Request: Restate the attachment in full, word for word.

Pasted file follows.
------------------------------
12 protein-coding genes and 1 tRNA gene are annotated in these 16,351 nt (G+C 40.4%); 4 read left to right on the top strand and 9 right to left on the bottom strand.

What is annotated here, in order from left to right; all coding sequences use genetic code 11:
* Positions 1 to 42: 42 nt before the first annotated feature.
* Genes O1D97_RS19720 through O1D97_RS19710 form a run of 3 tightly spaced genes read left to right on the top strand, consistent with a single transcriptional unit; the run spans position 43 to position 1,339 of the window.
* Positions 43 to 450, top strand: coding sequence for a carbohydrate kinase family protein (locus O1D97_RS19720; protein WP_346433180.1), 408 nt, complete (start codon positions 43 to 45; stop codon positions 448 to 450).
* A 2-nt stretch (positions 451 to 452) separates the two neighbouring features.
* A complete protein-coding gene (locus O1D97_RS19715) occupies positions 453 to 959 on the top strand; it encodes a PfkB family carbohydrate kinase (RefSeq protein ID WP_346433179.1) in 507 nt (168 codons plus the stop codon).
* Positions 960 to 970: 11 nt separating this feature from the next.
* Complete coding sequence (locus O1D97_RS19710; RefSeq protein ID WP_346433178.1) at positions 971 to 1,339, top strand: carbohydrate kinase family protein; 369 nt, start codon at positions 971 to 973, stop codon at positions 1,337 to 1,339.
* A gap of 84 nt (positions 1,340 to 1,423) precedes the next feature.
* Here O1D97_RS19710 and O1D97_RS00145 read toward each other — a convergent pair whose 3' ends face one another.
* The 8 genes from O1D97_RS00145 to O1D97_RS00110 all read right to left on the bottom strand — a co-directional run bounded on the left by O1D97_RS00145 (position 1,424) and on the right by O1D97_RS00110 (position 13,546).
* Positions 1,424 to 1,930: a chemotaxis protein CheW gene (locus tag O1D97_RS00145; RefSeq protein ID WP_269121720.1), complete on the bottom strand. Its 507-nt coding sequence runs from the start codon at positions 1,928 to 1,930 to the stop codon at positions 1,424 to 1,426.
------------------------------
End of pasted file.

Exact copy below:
12 protein-coding genes and 1 tRNA gene are annotated in these 16,351 nt (G+C 40.4%); 4 read left to right on the top strand and 9 right to left on the bottom strand.

What is annotated here, in order from left to right; all coding sequences use genetic code 11:
* Positions 1 to 42: 42 nt before the first annotated feature.
* Genes O1D97_RS19720 through O1D97_RS19710 form a run of 3 tightly spaced genes read left to right on the top strand, consistent with a single transcriptional unit; the run spans position 43 to position 1,339 of the window.
* Positions 43 to 450, top strand: coding sequence for a carbohydrate kinase family protein (locus O1D97_RS19720; protein WP_346433180.1), 408 nt, complete (start codon positions 43 to 45; stop codon positions 448 to 450).
* A 2-nt stretch (positions 451 to 452) separates the two neighbouring features.
* A complete protein-coding gene (locus O1D97_RS19715) occupies positions 453 to 959 on the top strand; it encodes a PfkB family carbohydrate kinase (RefSeq protein ID WP_346433179.1) in 507 nt (168 codons plus the stop codon).
* Positions 960 to 970: 11 nt separating this feature from the next.
* Complete coding sequence (locus O1D97_RS19710; RefSeq protein ID WP_346433178.1) at positions 971 to 1,339, top strand: carbohydrate kinase family protein; 369 nt, start codon at positions 971 to 973, stop codon at positions 1,337 to 1,339.
* A gap of 84 nt (positions 1,340 to 1,423) precedes the next feature.
* Here O1D97_RS19710 and O1D97_RS00145 read toward each other — a convergent pair whose 3' ends face one another.
* The 8 genes from O1D97_RS00145 to O1D97_RS00110 all read right to left on the bottom strand — a co-directional run bounded on the left by O1D97_RS00145 (position 1,424) and on the right by O1D97_RS00110 (position 13,546).
* Positions 1,424 to 1,930: a chemotaxis protein CheW gene (locus tag O1D97_RS00145; RefSeq protein ID WP_269121720.1), complete on the bottom strand. Its 507-nt coding sequence runs from the start codon at positions 1,928 to 1,930 to the stop codon at positions 1,424 to 1,426.